Rebekah Bide archived
8th May - 22nd May 2020
Installation shots of Plans for Better Living
Installation shots of Plans for Better Living
Plans for Better Living, 2018. Video and sculpture installation.
The Plans for Better Living films are duplicated videos that deviate and return to one another, remaining simultaneously in sync. They are presented as part of the Plans for Better Living installation on two separate screens facing one another, each one's opposing image available in glimpses through situated mirrors that can be seen whilst sitting on the raised carpeted seating and platform, obscured through replicas of water and wheat, surrounded by vertical curtains. A water-cooler is provided for refreshments and conversation by the exit.
The films in their full version last 14 minutes, 44 seconds.
Performers: Henry Osman, Soha Salem, Anna Sharon, Lowena Hearn, Jago Rackham, Uzma Chowdhury.
Assisted by Emma Green and Meitao Qu.
Georgie Brinkman (Curator, The New Flesh): To begin, please could you introduce your work and give us an overview of some of the ideas or research areas that are driving the piece?
Rebekah Bide: So my work is called Plans for Better Living and it is a dual screen video installation that I created as an immersive experience, to both be a part of the experience of ‘Plans for Better Living’ and also to watch an almost instructional film to learn how to live better. I guess what I was interested in with this film was inauthenticity within film, and how this sometimes allows people to feel more truth than in reality. It sort of presents reality in a way that is more true - the truth in fiction.
I love genre films that work with associating very strict character roles with purpose, and how that works in character development. And so I was bumbling around all of these ideas at the time, and still now, I am interested in what people do to escape the crisis of modern life, or to have a dreamscape, or an alternative way of living I suppose. I think a lot of the ways that I was looking at things was through visual imagery, and how that allows you to view things in a certain way. Seeing an image and going back to the real thing, shapes the way that you think about that thing - to put it not very eloquently!
So that was what I was looking at when I created the film, and I wanted to be able to go through this procession of ideas, and archetypes of film in a way that enabled escapism and relief from everyday life. And I suppose the most generic thing I could think of, the most horrible thing that I could think, facing up to career woman life, was working the most boring job in an office or being castrated creatively in a sense in that way! I created this office ‘man’, because I think modern ideas of work are very modelled on patriarchal ideas of what is work, and what is play, and I wanted to play with that image. So my man, my friend Henry, went on a journey to find a plan for better living.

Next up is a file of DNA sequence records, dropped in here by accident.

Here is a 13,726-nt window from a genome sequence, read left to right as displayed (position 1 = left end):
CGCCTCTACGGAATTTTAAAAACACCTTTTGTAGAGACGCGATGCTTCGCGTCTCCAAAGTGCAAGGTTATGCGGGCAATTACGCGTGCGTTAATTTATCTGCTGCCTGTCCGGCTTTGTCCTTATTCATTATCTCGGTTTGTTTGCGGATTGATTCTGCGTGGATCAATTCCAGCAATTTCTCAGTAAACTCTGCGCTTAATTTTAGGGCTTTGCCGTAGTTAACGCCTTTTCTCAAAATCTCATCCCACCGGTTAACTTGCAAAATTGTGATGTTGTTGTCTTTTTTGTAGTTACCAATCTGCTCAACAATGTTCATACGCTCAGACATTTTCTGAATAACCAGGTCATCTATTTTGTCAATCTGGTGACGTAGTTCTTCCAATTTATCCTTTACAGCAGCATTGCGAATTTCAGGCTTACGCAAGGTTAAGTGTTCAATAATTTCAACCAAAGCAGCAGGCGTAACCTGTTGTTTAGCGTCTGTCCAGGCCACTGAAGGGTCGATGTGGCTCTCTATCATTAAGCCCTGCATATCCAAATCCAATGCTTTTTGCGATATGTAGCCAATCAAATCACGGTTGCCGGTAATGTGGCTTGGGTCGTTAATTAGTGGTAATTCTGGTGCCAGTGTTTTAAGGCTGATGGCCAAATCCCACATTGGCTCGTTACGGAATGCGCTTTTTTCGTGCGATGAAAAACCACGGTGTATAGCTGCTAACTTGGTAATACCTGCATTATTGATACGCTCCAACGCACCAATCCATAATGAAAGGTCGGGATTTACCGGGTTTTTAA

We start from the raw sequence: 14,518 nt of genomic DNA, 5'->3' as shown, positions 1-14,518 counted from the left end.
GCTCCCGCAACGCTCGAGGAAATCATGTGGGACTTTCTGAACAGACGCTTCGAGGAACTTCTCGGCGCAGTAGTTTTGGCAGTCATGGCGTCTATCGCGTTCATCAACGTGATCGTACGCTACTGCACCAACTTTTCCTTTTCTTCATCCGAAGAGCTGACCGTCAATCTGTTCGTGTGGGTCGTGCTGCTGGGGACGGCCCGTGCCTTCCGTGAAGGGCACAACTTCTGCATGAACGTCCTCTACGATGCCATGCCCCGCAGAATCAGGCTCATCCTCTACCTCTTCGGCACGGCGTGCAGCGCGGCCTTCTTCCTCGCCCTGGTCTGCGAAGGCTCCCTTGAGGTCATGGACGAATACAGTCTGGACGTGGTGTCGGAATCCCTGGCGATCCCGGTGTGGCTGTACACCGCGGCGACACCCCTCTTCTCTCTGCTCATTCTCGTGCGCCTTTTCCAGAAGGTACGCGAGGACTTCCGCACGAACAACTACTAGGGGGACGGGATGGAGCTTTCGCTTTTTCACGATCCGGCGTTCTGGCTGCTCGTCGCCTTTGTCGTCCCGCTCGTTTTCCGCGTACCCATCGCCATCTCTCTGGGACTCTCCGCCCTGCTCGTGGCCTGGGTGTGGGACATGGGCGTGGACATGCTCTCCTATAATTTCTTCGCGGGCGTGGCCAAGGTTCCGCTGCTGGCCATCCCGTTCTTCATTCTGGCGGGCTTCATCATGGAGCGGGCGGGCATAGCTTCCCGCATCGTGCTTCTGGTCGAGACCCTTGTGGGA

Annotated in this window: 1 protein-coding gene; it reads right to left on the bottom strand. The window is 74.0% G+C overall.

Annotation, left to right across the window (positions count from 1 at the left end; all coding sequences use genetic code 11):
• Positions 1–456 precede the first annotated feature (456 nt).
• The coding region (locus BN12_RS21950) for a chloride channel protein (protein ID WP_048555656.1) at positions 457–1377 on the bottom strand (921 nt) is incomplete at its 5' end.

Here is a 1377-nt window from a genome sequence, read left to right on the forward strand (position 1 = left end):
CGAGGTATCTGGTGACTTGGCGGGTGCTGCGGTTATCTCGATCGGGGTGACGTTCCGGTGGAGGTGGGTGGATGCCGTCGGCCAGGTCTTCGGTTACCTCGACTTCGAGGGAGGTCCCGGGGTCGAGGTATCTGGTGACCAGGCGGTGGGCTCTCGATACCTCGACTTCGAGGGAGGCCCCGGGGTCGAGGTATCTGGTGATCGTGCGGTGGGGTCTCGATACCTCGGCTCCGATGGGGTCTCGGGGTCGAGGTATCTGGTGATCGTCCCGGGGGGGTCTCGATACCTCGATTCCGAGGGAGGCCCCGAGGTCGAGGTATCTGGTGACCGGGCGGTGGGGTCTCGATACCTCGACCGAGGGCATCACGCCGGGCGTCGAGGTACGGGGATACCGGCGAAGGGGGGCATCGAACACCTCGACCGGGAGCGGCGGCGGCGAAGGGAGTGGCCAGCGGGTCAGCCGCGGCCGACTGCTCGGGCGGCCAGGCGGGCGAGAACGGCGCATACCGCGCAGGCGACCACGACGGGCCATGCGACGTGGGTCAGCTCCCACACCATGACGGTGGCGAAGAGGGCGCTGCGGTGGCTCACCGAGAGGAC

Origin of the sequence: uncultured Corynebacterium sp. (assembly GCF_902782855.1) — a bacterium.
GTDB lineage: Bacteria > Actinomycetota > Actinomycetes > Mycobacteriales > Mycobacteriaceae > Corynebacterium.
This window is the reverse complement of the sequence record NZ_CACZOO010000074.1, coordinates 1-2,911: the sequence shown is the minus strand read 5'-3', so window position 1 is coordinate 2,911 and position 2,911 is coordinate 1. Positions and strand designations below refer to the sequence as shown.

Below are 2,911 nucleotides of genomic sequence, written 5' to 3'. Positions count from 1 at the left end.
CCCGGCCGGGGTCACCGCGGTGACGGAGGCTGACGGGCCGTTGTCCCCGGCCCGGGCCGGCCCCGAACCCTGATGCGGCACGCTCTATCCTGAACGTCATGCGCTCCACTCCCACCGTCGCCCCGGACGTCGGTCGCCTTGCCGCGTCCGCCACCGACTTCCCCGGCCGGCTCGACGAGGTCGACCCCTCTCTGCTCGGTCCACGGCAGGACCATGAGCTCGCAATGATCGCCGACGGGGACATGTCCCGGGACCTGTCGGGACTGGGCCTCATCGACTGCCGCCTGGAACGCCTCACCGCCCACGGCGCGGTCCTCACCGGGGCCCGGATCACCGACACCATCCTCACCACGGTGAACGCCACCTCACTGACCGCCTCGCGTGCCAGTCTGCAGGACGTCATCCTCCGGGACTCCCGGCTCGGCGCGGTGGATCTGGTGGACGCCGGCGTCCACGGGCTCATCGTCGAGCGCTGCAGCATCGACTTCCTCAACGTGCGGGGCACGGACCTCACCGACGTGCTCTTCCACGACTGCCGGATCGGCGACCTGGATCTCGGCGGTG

GB: Could you talk a little bit about the use of costume this piece? For example, were they made by you or did you collaborate with a designer?
RB: I suppose the initial plans for Plans for Better Living came from an engagement with historical cartoons and prints. I was looking at this print of ‘Fashions of the Day’ from the 1800-1900s, and this man was falling into a woman’s oversized bonnet. It was making fun of the costumery of people’s everyday garments. I really liked that idea because it looked like he was being sucked into some sort of womb-like area, so it gave me the idea of creating headpieces that actually would function as tools and objects to be able to alter people’s perceptions. And they could almost exchange perceptions in a way that would then dictate how the film itself would come together, and what sort of narrative that would form.
Looking at the cartoons, I’m very interested in material translation, and immediate associations that come to mind with seeing how something is done in one form, and then rendering it physically in another. So I worked with very straight, structured wood to create these bonnets because they were done in such a printed, strict way and that was hard because learning to work with what was almost willow weaving was a journey, and it took a very long time. But then I wanted to go back to the cartoon and what kind of time period it was from when everything was very costumed, even our associations of it today are very rooted in some kind of romanticism and costumery. I was looking at working with costumes that already has an association with a certain time period and certain roles, so I worked with the National Theatre company to put together costumes for certain very archetypal roles within the film.
GB: And how much did the costume help to form the content of the work? Because for some people the costume comes first - was that the case for you?